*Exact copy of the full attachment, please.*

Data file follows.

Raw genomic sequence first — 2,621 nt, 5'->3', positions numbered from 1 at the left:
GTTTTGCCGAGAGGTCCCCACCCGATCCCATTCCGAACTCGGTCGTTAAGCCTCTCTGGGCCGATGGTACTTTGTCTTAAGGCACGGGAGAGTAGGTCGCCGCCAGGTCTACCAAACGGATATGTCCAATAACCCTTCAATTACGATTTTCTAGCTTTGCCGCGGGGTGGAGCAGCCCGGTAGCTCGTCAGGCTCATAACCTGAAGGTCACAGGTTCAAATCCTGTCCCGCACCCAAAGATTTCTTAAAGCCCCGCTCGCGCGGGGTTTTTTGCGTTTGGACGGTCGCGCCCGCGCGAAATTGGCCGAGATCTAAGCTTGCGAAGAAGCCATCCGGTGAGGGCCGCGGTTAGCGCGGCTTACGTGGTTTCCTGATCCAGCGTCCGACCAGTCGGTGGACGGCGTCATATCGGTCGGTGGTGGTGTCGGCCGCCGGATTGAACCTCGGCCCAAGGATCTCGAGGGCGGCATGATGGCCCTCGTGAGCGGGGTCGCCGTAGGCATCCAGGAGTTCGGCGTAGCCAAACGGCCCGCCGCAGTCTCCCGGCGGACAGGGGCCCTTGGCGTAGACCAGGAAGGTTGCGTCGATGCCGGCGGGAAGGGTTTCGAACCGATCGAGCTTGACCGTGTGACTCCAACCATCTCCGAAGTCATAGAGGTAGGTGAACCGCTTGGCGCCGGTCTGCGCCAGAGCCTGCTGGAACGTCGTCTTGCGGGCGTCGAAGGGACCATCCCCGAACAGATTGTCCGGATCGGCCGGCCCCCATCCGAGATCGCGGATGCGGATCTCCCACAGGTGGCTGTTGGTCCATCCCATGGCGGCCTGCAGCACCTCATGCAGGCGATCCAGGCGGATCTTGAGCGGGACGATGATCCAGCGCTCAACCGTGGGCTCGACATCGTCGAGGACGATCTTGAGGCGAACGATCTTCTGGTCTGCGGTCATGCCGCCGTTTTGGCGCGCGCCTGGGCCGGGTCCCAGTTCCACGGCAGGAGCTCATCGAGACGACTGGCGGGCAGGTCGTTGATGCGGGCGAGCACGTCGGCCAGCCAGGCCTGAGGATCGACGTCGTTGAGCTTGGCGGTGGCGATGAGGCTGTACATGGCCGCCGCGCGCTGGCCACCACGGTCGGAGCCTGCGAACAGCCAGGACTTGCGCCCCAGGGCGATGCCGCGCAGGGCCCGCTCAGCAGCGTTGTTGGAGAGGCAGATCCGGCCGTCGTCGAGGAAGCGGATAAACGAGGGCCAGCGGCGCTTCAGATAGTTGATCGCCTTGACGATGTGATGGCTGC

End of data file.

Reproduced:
Raw genomic sequence first — 2,621 nt, 5'->3', positions numbered from 1 at the left:
GTTTTGCCGAGAGGTCCCCACCCGATCCCATTCCGAACTCGGTCGTTAAGCCTCTCTGGGCCGATGGTACTTTGTCTTAAGGCACGGGAGAGTAGGTCGCCGCCAGGTCTACCAAACGGATATGTCCAATAACCCTTCAATTACGATTTTCTAGCTTTGCCGCGGGGTGGAGCAGCCCGGTAGCTCGTCAGGCTCATAACCTGAAGGTCACAGGTTCAAATCCTGTCCCGCACCCAAAGATTTCTTAAAGCCCCGCTCGCGCGGGGTTTTTTGCGTTTGGACGGTCGCGCCCGCGCGAAATTGGCCGAGATCTAAGCTTGCGAAGAAGCCATCCGGTGAGGGCCGCGGTTAGCGCGGCTTACGTGGTTTCCTGATCCAGCGTCCGACCAGTCGGTGGACGGCGTCATATCGGTCGGTGGTGGTGTCGGCCGCCGGATTGAACCTCGGCCCAAGGATCTCGAGGGCGGCATGATGGCCCTCGTGAGCGGGGTCGCCGTAGGCATCCAGGAGTTCGGCGTAGCCAAACGGCCCGCCGCAGTCTCCCGGCGGACAGGGGCCCTTGGCGTAGACCAGGAAGGTTGCGTCGATGCCGGCGGGAAGGGTTTCGAACCGATCGAGCTTGACCGTGTGACTCCAACCATCTCCGAAGTCATAGAGGTAGGTGAACCGCTTGGCGCCGGTCTGCGCCAGAGCCTGCTGGAACGTCGTCTTGCGGGCGTCGAAGGGACCATCCCCGAACAGATTGTCCGGATCGGCCGGCCCCCATCCGAGATCGCGGATGCGGATCTCCCACAGGTGGCTGTTGGTCCATCCCATGGCGGCCTGCAGCACCTCATGCAGGCGATCCAGGCGGATCTTGAGCGGGACGATGATCCAGCGCTCAACCGTGGGCTCGACATCGTCGAGGACGATCTTGAGGCGAACGATCTTCTGGTCTGCGGTCATGCCGCCGTTTTGGCGCGCGCCTGGGCCGGGTCCCAGTTCCACGGCAGGAGCTCATCGAGACGACTGGCGGGCAGGTCGTTGATGCGGGCGAGCACGTCGGCCAGCCAGGCCTGAGGATCGACGTCGTTGAGCTTGGCGGTGGCGATGAGGCTGTACATGGCCGCCGCGCGCTGGCCACCACGGTCGGAGCCTGCGAACAGCCAGGACTTGCGCCCCAGGGCGATGCCGCGCAGGGCCCGCTCAGCAGCGTTGTTGGAGAGGCAGATCCGGCCGTCGTCGAGGAAGCGGATAAACGAGGGCCAGCGGCGCTTCAGATAGTTGATCGCCTTGACGATGTGATGGCTGC